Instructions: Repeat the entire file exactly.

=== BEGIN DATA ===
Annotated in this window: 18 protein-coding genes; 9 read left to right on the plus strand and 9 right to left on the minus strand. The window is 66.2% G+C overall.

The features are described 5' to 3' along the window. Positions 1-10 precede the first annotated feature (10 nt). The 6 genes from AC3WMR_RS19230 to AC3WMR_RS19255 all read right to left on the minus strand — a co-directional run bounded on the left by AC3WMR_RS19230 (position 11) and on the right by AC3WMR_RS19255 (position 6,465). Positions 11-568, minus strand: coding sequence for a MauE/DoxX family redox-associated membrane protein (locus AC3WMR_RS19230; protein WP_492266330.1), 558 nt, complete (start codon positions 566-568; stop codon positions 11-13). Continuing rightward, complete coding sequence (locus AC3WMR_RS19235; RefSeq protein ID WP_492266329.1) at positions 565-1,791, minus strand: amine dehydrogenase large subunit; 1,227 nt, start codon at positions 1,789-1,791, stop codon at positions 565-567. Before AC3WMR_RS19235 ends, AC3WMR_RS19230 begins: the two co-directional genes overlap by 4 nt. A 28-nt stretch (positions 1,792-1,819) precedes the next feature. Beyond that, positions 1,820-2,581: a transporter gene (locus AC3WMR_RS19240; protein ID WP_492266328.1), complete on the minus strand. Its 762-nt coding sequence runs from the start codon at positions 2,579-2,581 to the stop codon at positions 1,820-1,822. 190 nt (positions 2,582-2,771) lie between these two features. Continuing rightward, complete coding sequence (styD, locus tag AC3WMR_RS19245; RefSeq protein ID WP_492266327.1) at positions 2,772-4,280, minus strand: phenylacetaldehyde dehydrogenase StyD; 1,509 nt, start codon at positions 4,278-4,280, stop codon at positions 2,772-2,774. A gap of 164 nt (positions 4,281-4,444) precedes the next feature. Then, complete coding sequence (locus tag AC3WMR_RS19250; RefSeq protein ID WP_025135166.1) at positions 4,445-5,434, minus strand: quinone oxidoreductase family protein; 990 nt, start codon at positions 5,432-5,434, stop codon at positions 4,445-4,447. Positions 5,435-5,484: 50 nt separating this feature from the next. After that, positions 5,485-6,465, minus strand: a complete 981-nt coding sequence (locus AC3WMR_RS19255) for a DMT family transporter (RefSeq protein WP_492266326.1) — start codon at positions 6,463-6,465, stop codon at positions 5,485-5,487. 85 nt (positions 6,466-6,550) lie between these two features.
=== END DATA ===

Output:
Annotated in this window: 18 protein-coding genes; 9 read left to right on the plus strand and 9 right to left on the minus strand. The window is 66.2% G+C overall.

The features are described 5' to 3' along the window. Positions 1-10 precede the first annotated feature (10 nt). The 6 genes from AC3WMR_RS19230 to AC3WMR_RS19255 all read right to left on the minus strand — a co-directional run bounded on the left by AC3WMR_RS19230 (position 11) and on the right by AC3WMR_RS19255 (position 6,465). Positions 11-568, minus strand: coding sequence for a MauE/DoxX family redox-associated membrane protein (locus AC3WMR_RS19230; protein WP_492266330.1), 558 nt, complete (start codon positions 566-568; stop codon positions 11-13). Continuing rightward, complete coding sequence (locus AC3WMR_RS19235; RefSeq protein ID WP_492266329.1) at positions 565-1,791, minus strand: amine dehydrogenase large subunit; 1,227 nt, start codon at positions 1,789-1,791, stop codon at positions 565-567. Before AC3WMR_RS19235 ends, AC3WMR_RS19230 begins: the two co-directional genes overlap by 4 nt. A 28-nt stretch (positions 1,792-1,819) precedes the next feature. Beyond that, positions 1,820-2,581: a transporter gene (locus AC3WMR_RS19240; protein ID WP_492266328.1), complete on the minus strand. Its 762-nt coding sequence runs from the start codon at positions 2,579-2,581 to the stop codon at positions 1,820-1,822. 190 nt (positions 2,582-2,771) lie between these two features. Continuing rightward, complete coding sequence (styD, locus tag AC3WMR_RS19245; RefSeq protein ID WP_492266327.1) at positions 2,772-4,280, minus strand: phenylacetaldehyde dehydrogenase StyD; 1,509 nt, start codon at positions 4,278-4,280, stop codon at positions 2,772-2,774. A gap of 164 nt (positions 4,281-4,444) precedes the next feature. Then, complete coding sequence (locus tag AC3WMR_RS19250; RefSeq protein ID WP_025135166.1) at positions 4,445-5,434, minus strand: quinone oxidoreductase family protein; 990 nt, start codon at positions 5,432-5,434, stop codon at positions 4,445-4,447. Positions 5,435-5,484: 50 nt separating this feature from the next. After that, positions 5,485-6,465, minus strand: a complete 981-nt coding sequence (locus AC3WMR_RS19255) for a DMT family transporter (RefSeq protein WP_492266326.1) — start codon at positions 6,463-6,465, stop codon at positions 5,485-5,487. 85 nt (positions 6,466-6,550) lie between these two features.